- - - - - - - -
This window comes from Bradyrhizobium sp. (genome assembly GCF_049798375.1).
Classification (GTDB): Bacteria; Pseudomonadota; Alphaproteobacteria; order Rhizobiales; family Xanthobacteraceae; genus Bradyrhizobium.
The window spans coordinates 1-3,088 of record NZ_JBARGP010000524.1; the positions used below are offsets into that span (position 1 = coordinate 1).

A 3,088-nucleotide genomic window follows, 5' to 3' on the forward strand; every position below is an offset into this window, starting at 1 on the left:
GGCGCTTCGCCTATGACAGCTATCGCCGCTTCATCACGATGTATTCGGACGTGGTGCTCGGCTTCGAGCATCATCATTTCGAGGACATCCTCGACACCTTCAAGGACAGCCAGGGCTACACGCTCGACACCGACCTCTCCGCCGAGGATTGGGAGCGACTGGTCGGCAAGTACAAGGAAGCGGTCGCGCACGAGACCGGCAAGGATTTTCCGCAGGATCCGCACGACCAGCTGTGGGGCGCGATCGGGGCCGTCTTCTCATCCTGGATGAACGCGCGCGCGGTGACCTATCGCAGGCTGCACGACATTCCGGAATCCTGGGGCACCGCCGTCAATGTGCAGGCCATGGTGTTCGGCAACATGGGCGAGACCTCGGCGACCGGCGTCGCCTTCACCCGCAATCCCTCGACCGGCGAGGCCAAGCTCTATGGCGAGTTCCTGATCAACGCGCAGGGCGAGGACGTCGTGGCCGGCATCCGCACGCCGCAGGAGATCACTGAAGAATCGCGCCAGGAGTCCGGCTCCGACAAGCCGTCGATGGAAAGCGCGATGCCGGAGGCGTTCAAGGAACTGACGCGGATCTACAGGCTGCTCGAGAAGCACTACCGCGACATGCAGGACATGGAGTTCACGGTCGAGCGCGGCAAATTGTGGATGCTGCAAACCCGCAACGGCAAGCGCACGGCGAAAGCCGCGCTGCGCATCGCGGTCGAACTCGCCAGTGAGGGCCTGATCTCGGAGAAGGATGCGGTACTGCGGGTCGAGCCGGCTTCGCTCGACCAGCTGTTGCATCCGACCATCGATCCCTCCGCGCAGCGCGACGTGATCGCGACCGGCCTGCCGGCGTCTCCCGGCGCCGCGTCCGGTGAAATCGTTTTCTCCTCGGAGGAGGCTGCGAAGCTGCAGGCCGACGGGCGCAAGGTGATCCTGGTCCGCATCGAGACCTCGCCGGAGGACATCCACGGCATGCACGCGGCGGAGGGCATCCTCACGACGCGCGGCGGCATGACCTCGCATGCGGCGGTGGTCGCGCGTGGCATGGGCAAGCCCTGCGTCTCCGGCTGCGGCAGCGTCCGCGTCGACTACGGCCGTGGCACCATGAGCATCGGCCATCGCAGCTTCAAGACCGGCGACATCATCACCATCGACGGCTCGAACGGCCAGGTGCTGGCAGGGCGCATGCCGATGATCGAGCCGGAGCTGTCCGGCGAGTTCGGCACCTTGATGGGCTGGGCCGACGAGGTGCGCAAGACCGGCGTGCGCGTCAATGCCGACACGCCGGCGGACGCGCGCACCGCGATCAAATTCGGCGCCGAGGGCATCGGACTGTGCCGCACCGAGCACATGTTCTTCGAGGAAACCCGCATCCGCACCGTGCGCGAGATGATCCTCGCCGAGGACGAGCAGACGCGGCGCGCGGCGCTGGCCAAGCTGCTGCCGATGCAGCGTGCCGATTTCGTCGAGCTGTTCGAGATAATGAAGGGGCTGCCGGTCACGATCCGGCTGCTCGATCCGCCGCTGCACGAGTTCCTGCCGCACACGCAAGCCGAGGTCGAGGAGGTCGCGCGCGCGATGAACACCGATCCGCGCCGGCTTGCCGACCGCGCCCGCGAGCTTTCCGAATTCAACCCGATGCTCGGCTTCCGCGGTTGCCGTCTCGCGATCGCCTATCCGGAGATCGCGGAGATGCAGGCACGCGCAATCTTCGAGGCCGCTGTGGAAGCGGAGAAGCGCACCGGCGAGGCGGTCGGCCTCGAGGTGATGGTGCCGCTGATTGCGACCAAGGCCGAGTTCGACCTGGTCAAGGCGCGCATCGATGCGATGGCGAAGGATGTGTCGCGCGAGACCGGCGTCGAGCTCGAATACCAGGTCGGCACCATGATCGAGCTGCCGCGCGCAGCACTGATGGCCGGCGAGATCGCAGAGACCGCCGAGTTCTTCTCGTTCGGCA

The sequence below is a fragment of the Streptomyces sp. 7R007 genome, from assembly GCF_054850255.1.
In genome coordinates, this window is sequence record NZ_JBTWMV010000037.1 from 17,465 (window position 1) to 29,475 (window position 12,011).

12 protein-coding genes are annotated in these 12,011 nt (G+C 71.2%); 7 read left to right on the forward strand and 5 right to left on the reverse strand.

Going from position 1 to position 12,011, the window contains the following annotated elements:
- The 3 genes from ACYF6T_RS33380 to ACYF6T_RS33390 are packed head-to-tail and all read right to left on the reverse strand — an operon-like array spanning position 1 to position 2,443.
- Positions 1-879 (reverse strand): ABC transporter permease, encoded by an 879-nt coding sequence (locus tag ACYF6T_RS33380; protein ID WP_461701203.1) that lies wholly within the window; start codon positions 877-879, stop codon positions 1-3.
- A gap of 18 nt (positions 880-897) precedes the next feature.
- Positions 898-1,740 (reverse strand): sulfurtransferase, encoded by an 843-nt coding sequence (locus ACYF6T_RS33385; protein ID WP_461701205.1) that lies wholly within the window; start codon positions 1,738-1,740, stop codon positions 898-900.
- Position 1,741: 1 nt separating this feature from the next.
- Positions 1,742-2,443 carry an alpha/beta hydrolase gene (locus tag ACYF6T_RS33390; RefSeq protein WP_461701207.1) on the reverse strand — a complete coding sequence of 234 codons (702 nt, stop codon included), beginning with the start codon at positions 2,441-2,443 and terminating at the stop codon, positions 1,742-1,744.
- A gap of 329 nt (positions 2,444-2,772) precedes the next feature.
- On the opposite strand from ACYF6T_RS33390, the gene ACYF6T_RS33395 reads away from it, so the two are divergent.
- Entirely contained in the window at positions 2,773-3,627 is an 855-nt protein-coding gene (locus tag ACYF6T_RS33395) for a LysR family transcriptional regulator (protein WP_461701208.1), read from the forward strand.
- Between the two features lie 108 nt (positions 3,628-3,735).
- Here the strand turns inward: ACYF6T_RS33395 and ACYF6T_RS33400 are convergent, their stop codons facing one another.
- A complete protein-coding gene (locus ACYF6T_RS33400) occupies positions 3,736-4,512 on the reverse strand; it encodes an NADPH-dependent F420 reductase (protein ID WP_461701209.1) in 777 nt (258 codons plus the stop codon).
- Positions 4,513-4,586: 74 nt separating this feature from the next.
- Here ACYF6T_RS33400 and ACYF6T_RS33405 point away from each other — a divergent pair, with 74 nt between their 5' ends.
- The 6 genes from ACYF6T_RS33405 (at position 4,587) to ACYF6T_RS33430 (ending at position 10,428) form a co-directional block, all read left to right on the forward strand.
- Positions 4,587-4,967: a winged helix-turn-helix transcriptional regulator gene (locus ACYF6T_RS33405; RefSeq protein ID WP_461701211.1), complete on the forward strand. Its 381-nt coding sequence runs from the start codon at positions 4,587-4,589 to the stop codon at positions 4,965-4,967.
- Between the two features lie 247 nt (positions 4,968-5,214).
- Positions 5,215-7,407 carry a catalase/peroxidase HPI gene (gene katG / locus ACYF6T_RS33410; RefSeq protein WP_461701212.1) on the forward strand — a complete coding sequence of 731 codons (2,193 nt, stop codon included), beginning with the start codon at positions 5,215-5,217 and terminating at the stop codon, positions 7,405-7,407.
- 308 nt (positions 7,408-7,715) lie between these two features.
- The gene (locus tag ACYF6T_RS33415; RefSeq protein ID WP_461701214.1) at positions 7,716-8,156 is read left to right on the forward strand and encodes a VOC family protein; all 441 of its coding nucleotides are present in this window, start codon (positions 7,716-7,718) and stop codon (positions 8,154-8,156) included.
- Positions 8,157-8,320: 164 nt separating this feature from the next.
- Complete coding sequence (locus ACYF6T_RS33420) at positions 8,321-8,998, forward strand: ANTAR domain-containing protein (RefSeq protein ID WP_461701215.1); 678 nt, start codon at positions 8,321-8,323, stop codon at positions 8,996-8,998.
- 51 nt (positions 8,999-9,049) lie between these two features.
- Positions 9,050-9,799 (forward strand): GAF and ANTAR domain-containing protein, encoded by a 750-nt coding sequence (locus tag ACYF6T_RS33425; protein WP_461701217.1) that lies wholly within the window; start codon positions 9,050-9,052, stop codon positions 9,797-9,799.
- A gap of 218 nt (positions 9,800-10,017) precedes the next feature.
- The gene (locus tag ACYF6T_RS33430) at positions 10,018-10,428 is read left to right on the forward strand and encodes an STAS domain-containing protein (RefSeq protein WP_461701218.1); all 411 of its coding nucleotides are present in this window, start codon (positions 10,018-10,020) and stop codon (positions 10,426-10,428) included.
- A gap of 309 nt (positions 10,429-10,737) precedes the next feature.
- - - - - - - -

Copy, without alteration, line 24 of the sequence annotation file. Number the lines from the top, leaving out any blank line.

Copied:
- The 6 genes from ACYF6T_RS33405 (at position 4,587) to ACYF6T_RS33430 (ending at position 10,428) form a co-directional block, all read left to right on the forward strand.